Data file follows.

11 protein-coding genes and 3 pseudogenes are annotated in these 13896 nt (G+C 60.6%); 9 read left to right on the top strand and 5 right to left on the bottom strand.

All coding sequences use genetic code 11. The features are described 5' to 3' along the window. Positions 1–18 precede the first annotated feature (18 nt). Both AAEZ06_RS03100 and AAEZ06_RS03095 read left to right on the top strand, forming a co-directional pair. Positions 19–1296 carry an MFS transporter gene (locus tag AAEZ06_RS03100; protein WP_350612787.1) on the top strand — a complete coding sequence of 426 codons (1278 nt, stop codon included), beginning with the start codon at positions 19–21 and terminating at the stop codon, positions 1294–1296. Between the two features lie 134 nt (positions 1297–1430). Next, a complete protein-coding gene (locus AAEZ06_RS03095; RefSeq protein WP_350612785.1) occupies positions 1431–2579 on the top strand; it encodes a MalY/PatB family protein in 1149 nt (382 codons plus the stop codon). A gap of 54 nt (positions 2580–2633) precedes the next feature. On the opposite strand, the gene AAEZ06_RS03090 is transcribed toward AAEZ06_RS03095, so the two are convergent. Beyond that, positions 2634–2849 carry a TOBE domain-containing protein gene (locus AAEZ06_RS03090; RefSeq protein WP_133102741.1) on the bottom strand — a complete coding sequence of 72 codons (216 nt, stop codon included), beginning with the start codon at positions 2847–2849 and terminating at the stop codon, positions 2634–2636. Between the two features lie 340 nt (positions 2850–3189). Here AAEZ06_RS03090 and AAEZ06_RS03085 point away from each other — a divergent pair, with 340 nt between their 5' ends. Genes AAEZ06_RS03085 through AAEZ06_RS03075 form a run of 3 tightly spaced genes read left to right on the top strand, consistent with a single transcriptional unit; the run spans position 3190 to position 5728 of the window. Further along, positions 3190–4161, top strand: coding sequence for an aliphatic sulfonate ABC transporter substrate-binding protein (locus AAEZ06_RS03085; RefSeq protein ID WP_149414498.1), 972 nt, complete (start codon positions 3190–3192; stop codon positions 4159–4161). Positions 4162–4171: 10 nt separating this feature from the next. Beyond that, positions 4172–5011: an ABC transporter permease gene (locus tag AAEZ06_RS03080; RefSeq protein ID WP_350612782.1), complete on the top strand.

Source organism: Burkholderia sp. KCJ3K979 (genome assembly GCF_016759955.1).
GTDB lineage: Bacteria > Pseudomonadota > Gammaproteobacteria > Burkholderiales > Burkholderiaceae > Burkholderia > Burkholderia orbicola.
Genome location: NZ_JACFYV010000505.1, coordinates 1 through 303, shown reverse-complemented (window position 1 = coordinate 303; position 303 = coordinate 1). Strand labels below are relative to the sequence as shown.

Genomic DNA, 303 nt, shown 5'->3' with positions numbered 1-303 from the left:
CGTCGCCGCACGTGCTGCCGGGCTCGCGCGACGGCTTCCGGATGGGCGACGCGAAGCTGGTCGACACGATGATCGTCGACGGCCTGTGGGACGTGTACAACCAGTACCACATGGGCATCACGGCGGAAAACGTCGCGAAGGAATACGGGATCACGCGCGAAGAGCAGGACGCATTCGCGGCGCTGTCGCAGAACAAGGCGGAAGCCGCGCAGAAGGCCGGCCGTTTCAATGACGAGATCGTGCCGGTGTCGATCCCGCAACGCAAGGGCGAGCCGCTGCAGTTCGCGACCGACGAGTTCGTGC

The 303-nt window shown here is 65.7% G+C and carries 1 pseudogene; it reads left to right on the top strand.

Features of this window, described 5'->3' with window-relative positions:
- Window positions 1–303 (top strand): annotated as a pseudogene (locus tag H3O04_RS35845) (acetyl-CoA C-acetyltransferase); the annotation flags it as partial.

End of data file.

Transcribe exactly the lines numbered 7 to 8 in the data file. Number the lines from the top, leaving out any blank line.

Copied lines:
CGTCGCCGCACGTGCTGCCGGGCTCGCGCGACGGCTTCCGGATGGGCGACGCGAAGCTGGTCGACACGATGATCGTCGACGGCCTGTGGGACGTGTACAACCAGTACCACATGGGCATCACGGCGGAAAACGTCGCGAAGGAATACGGGATCACGCGCGAAGAGCAGGACGCATTCGCGGCGCTGTCGCAGAACAAGGCGGAAGCCGCGCAGAAGGCCGGCCGTTTCAATGACGAGATCGTGCCGGTGTCGATCCCGCAACGCAAGGGCGAGCCGCTGCAGTTCGCGACCGACGAGTTCGTGC

The 303-nt window shown here is 65.7% G+C and carries 1 pseudogene; it reads left to right on the top strand.